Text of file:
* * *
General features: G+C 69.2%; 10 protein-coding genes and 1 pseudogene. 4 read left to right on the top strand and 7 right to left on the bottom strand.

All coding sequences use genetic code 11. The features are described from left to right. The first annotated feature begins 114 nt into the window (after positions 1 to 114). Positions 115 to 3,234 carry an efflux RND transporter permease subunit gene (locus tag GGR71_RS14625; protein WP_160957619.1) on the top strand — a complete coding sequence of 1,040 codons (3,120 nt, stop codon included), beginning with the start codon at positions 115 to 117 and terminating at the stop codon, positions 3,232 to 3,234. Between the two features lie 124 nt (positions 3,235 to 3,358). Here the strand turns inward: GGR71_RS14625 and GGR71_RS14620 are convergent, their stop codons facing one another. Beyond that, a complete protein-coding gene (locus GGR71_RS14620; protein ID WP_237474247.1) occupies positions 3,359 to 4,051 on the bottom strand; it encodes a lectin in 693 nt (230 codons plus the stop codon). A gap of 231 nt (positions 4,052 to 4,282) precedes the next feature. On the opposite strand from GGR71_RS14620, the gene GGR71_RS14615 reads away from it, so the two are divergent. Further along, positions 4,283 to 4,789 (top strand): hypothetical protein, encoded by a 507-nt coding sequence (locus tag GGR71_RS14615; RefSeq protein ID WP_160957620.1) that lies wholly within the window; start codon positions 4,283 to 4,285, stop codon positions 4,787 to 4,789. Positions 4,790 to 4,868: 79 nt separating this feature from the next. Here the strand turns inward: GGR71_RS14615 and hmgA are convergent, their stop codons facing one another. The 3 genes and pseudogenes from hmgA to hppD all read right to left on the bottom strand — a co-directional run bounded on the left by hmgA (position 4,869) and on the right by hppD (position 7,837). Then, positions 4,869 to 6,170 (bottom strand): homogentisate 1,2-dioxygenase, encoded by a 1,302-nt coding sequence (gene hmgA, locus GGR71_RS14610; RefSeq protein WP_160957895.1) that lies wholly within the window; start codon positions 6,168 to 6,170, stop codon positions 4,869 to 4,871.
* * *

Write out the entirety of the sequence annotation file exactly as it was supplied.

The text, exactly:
General features: G+C 69.2%; 10 protein-coding genes and 1 pseudogene. 4 read left to right on the top strand and 7 right to left on the bottom strand.

All coding sequences use genetic code 11. The features are described from left to right. The first annotated feature begins 114 nt into the window (after positions 1 to 114). Positions 115 to 3,234 carry an efflux RND transporter permease subunit gene (locus tag GGR71_RS14625; protein WP_160957619.1) on the top strand — a complete coding sequence of 1,040 codons (3,120 nt, stop codon included), beginning with the start codon at positions 115 to 117 and terminating at the stop codon, positions 3,232 to 3,234. Between the two features lie 124 nt (positions 3,235 to 3,358). Here the strand turns inward: GGR71_RS14625 and GGR71_RS14620 are convergent, their stop codons facing one another. Beyond that, a complete protein-coding gene (locus GGR71_RS14620; protein ID WP_237474247.1) occupies positions 3,359 to 4,051 on the bottom strand; it encodes a lectin in 693 nt (230 codons plus the stop codon). A gap of 231 nt (positions 4,052 to 4,282) precedes the next feature. On the opposite strand from GGR71_RS14620, the gene GGR71_RS14615 reads away from it, so the two are divergent. Further along, positions 4,283 to 4,789 (top strand): hypothetical protein, encoded by a 507-nt coding sequence (locus tag GGR71_RS14615; RefSeq protein ID WP_160957620.1) that lies wholly within the window; start codon positions 4,283 to 4,285, stop codon positions 4,787 to 4,789. Positions 4,790 to 4,868: 79 nt separating this feature from the next. Here the strand turns inward: GGR71_RS14615 and hmgA are convergent, their stop codons facing one another. The 3 genes and pseudogenes from hmgA to hppD all read right to left on the bottom strand — a co-directional run bounded on the left by hmgA (position 4,869) and on the right by hppD (position 7,837). Then, positions 4,869 to 6,170 (bottom strand): homogentisate 1,2-dioxygenase, encoded by a 1,302-nt coding sequence (gene hmgA, locus GGR71_RS14610; RefSeq protein WP_160957895.1) that lies wholly within the window; start codon positions 6,168 to 6,170, stop codon positions 4,869 to 4,871.